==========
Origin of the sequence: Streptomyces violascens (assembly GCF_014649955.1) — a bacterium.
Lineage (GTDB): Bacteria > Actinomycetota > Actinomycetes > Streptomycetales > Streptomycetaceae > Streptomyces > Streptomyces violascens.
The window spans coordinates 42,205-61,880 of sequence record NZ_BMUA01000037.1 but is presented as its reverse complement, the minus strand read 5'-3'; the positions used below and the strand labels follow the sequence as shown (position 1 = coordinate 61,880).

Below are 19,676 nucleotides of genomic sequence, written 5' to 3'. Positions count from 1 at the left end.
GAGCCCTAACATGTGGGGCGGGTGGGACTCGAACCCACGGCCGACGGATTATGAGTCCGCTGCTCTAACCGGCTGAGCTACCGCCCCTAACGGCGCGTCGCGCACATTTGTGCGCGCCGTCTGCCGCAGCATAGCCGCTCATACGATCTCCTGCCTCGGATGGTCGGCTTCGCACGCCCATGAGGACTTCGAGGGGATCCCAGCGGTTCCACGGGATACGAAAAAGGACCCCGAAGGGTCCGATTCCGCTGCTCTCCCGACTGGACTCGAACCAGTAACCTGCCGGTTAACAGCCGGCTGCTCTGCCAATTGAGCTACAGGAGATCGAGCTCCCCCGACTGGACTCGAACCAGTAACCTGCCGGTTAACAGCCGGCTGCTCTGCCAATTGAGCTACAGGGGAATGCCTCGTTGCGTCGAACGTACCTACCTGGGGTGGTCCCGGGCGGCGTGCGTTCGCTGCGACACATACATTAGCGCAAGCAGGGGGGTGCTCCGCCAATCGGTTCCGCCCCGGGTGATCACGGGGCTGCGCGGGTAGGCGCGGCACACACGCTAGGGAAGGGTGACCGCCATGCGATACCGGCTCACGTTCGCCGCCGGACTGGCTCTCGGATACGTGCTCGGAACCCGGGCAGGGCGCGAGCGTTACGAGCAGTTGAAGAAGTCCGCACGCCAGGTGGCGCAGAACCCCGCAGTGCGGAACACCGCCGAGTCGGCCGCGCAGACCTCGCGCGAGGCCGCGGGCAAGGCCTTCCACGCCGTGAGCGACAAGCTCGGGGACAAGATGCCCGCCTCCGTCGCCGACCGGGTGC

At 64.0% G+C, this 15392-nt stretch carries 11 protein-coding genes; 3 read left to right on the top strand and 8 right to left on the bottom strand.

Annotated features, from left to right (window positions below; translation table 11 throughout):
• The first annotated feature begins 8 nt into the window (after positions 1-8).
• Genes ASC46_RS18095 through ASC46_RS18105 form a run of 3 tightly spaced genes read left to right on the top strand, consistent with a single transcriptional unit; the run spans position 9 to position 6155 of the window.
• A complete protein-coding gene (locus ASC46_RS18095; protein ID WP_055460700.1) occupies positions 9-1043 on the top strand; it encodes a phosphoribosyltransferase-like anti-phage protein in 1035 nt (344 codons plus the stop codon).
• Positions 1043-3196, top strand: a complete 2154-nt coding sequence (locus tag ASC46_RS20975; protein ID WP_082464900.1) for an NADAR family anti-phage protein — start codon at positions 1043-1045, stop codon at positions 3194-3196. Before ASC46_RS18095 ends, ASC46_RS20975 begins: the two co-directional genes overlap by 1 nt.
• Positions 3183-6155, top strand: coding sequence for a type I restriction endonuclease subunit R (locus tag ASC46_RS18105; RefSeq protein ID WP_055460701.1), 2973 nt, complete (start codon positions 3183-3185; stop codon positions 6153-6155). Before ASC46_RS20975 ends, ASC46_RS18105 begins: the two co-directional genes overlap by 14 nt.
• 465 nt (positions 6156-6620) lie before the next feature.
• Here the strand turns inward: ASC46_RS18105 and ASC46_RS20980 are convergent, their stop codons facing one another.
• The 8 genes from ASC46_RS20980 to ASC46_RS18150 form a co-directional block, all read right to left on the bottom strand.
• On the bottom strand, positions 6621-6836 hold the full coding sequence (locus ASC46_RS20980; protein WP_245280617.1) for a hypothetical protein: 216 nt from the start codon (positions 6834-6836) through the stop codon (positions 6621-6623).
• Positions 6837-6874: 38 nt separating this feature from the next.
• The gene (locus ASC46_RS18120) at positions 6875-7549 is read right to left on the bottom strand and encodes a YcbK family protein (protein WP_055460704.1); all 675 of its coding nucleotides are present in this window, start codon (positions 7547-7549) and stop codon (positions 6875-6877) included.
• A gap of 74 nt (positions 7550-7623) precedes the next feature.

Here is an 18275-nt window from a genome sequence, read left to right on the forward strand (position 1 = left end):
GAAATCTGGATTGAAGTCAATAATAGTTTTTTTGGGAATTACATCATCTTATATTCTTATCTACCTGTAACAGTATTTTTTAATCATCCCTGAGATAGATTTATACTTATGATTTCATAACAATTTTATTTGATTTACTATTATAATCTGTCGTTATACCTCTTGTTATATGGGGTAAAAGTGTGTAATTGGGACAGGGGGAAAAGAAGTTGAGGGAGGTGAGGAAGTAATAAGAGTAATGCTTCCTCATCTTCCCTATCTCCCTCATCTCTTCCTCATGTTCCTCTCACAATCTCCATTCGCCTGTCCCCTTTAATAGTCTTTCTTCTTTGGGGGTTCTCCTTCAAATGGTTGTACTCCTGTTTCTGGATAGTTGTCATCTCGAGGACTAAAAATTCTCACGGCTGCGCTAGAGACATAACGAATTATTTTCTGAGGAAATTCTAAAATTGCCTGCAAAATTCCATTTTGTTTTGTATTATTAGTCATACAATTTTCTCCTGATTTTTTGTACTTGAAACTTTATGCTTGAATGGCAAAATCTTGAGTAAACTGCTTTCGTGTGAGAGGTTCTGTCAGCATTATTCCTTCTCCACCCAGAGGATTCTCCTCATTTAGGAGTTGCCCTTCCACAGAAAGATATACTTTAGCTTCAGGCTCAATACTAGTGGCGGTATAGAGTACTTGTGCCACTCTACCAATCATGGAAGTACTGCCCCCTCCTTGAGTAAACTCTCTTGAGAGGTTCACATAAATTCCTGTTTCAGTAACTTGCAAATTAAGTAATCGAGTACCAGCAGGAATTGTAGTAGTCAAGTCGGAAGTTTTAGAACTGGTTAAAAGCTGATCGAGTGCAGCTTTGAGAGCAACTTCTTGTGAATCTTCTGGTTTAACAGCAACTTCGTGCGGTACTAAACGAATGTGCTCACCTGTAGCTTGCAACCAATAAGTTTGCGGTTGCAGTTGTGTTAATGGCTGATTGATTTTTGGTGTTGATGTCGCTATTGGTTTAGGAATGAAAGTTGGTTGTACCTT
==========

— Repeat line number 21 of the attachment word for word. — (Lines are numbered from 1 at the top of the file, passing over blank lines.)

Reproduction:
GAAATCTGGATTGAAGTCAATAATAGTTTTTTTGGGAATTACATCATCTTATATTCTTATCTACCTGTAACAGTATTTTTTAATCATCCCTGAGATAGATTTATACTTATGATTTCATAACAATTTTATTTGATTTACTATTATAATCTGTCGTTATACCTCTTGTTATATGGGGTAAAAGTGTGTAATTGGGACAGGGGGAAAAGAAGTTGAGGGAGGTGAGGAAGTAATAAGAGTAATGCTTCCTCATCTTCCCTATCTCCCTCATCTCTTCCTCATGTTCCTCTCACAATCTCCATTCGCCTGTCCCCTTTAATAGTCTTTCTTCTTTGGGGGTTCTCCTTCAAATGGTTGTACTCCTGTTTCTGGATAGTTGTCATCTCGAGGACTAAAAATTCTCACGGCTGCGCTAGAGACATAACGAATTATTTTCTGAGGAAATTCTAAAATTGCCTGCAAAATTCCATTTTGTTTTGTATTATTAGTCATACAATTTTCTCCTGATTTTTTGTACTTGAAACTTTATGCTTGAATGGCAAAATCTTGAGTAAACTGCTTTCGTGTGAGAGGTTCTGTCAGCATTATTCCTTCTCCACCCAGAGGATTCTCCTCATTTAGGAGTTGCCCTTCCACAGAAAGATATACTTTAGCTTCAGGCTCAATACTAGTGGCGGTATAGAGTACTTGTGCCACTCTACCAATCATGGAAGTACTGCCCCCTCCTTGAGTAAACTCTCTTGAGAGGTTCACATAAATTCCTGTTTCAGTAACTTGCAAATTAAGTAATCGAGTACCAGCAGGAATTGTAGTAGTCAAGTCGGAAGTTTTAGAACTGGTTAAAAGCTGATCGAGTGCAGCTTTGAGAGCAACTTCTTGTGAATCTTCTGGTTTAACAGCAACTTCGTGCGGTACTAAACGAATGTGCTCACCTGTAGCTTGCAACCAATAAGTTTGCGGTTGCAGTTGTGTTAATGGCTGATTGATTTTTGGTGTTGATGTCGCTATTGGTTTAGGAATGAAAGTTGGTTGTACCTT